Myanmar: Political Stalemate

2000

Frank Milne

Developments in Myanmar so far this year offer no encouragement to expect an early evolution of the political stalemate. In recent months the leadership has come under continuing international pressure and sanctions from a variety of sources. It remains under the threat of ILO sanctions unless the regime acts to end the practice of forced labour by the end of November. The UN Special Rapporteur has criticised the widespread arbitrary detentions and reported that the torture of political detainees and ethnic minorities is widespread and systematic. Nearly 2000 parliamentarians from 85 countries at the International Parliamentary Union meeting in Jakarta signed a petition calling for the release of Aung San Suu Kyi. The United States and the EU, which strongly condemned the de facto house arrest of senior figures in the opposition National League for Democracy (NLD), as well as Aung San Suu Kyi herself after her second abortive attempt to travel out of Rangoon in mid September, have maintained their firm stance and measures against the regime.

Despite these condemnations and the sanctions imposed by Western countries, the regime shows no signs of easing its efforts to eliminate the NLD as a political alternative, and seems prepared to pay the price of substantial international isolation and an impoverished economy in order to stay in power, relying on the support of a few like-minded countries like China. There may be internal strains in the leadership, but self-preservation still seems a strong cohesive factor.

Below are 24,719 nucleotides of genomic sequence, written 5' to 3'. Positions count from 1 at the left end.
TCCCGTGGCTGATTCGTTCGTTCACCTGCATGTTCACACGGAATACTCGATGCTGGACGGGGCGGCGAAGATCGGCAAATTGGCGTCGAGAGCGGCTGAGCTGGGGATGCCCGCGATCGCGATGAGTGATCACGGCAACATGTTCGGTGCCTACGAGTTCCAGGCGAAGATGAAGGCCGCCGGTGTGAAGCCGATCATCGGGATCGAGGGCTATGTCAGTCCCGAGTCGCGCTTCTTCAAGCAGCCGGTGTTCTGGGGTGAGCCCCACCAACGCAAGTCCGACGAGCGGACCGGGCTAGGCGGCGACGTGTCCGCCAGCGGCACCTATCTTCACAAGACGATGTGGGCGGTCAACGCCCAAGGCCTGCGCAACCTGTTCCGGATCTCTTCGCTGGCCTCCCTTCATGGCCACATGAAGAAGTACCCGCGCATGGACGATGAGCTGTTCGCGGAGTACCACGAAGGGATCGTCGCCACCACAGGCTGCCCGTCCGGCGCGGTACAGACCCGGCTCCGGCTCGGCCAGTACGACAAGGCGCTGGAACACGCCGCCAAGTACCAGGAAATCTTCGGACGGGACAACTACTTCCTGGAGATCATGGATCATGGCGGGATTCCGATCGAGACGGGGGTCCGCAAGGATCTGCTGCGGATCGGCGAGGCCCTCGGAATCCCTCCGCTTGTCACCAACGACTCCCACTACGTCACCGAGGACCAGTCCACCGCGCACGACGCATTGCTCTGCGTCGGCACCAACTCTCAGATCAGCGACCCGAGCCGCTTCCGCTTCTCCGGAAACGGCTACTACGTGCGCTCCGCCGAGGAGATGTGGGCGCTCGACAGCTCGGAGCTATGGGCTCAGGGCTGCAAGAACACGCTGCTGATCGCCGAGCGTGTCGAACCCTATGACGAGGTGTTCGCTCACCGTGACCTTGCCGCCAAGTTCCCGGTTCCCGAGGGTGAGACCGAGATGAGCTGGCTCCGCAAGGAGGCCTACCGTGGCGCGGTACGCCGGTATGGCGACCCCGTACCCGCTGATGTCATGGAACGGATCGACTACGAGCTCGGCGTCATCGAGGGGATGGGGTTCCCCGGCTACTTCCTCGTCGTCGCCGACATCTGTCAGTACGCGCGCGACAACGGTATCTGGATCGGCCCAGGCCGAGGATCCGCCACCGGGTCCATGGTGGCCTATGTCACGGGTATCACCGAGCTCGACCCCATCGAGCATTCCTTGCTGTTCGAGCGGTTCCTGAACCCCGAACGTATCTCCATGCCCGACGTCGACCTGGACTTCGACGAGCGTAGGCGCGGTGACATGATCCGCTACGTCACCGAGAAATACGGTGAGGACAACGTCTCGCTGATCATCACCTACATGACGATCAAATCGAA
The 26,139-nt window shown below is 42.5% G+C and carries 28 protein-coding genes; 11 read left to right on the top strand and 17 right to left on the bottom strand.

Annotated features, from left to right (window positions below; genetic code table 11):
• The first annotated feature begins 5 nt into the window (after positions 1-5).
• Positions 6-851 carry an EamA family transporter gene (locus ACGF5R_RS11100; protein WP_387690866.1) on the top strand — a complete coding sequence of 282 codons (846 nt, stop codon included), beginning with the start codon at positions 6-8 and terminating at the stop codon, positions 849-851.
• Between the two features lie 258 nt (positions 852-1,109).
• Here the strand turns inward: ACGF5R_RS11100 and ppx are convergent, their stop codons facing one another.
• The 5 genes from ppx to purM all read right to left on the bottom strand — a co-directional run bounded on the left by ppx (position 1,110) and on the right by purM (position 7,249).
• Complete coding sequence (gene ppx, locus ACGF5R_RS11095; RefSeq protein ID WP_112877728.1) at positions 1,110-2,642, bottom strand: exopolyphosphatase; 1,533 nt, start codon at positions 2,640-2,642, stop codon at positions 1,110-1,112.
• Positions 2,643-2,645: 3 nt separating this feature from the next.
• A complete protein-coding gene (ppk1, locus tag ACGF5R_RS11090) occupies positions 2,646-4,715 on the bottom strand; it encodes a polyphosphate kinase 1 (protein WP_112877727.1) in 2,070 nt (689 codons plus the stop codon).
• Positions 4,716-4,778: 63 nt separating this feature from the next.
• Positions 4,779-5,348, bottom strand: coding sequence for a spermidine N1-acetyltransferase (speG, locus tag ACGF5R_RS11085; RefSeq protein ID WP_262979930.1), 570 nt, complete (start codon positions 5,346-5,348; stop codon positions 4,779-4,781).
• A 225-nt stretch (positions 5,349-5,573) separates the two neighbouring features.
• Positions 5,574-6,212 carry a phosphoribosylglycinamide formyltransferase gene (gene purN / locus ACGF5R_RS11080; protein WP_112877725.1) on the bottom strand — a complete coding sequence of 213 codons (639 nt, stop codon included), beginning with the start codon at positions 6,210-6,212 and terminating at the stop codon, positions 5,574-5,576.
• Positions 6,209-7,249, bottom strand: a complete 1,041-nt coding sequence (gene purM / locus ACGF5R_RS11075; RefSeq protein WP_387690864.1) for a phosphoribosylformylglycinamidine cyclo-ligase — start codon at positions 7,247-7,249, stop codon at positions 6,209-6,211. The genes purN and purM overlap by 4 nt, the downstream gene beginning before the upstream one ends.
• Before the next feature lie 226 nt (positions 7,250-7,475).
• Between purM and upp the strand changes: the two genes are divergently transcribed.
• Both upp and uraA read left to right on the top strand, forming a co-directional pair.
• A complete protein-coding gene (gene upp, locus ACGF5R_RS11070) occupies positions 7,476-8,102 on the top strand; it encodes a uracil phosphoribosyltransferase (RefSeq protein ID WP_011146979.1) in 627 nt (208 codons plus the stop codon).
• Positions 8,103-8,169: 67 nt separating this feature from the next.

Even some members of ASEAN, which admitted Myanmar as a member in 1997, are concerned about the on-going oppression of the opposition in Myanmar, and its capacity to harm the reputation and interests of the Association, not least in the recovery of trade and investment in the region after the Asian financial crisis of 1997. The Association is however divided on the possibility of mediating between the regime and the opposition, with the conservatives continuing to oppose any interference in a member's internal affairs. For the time being, Myanmar remains a thorn in EU-ASEAN relations, and may yet derail the meeting planned for Laos in December. Myanmar was also absent from the ASEM summit in Seoul.

Thailand in particular is frustrated by the failure of the Myanmar regime to cooperate in suppressing the growing flow of methamphetamines and heroin across the Thai border. There have been reports that Burmese troops in border areas have to rely on a cut of the drug revenue to maintain themselves. While legitimate trade declines and foreign investment is drying up, drug derived funds assume increasing importance in what remains of the Myanmar economy.

WATCHPOINT: ASEAN’s ‘constructive engagement’ with Myanmar shows no sign of achieving early change.

 

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